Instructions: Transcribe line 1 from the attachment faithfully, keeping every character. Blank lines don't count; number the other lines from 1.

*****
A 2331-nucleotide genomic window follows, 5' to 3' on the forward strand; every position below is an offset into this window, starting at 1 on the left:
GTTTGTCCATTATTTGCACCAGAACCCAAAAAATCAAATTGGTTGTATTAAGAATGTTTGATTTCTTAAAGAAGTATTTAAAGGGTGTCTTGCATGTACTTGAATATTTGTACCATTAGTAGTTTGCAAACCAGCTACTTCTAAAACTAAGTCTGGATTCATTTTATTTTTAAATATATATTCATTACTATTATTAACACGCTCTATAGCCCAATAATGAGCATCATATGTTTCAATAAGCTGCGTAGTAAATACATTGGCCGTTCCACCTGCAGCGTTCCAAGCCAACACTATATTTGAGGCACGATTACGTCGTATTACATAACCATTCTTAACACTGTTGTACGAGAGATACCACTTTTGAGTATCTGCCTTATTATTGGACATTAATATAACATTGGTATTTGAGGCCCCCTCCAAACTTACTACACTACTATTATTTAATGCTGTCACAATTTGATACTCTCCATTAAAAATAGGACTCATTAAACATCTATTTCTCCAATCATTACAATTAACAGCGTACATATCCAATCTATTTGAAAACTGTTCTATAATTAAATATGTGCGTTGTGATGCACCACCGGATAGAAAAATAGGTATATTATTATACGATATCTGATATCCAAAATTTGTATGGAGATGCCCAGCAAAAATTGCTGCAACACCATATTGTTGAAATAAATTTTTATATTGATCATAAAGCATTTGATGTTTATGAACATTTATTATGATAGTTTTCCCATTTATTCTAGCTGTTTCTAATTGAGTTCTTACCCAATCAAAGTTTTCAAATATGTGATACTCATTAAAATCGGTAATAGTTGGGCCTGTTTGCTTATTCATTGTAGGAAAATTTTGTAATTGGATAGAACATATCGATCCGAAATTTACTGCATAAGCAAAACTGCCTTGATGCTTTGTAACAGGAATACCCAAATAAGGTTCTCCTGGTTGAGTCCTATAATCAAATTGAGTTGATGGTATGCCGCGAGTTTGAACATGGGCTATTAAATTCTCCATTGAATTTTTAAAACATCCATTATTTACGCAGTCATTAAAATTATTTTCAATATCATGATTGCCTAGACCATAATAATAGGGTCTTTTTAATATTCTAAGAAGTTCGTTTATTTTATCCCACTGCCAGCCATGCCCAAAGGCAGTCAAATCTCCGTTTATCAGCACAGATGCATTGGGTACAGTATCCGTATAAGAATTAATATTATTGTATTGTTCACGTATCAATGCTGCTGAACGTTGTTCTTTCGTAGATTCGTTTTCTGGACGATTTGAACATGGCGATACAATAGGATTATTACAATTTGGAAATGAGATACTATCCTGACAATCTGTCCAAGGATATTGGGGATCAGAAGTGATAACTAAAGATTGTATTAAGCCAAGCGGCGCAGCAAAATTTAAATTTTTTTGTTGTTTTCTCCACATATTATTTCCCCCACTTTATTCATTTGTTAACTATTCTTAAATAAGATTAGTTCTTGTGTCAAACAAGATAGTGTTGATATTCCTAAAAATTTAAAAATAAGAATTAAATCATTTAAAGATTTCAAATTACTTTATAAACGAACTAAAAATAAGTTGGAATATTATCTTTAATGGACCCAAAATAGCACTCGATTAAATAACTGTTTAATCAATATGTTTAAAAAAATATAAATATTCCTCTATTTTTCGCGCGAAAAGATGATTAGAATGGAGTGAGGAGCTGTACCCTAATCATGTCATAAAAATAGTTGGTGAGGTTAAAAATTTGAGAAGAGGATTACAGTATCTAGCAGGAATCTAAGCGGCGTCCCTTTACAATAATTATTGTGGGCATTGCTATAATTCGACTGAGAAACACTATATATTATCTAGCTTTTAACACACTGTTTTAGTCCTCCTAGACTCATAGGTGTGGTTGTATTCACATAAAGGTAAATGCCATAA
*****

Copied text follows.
A 2331-nucleotide genomic window follows, 5' to 3' on the forward strand; every position below is an offset into this window, starting at 1 on the left: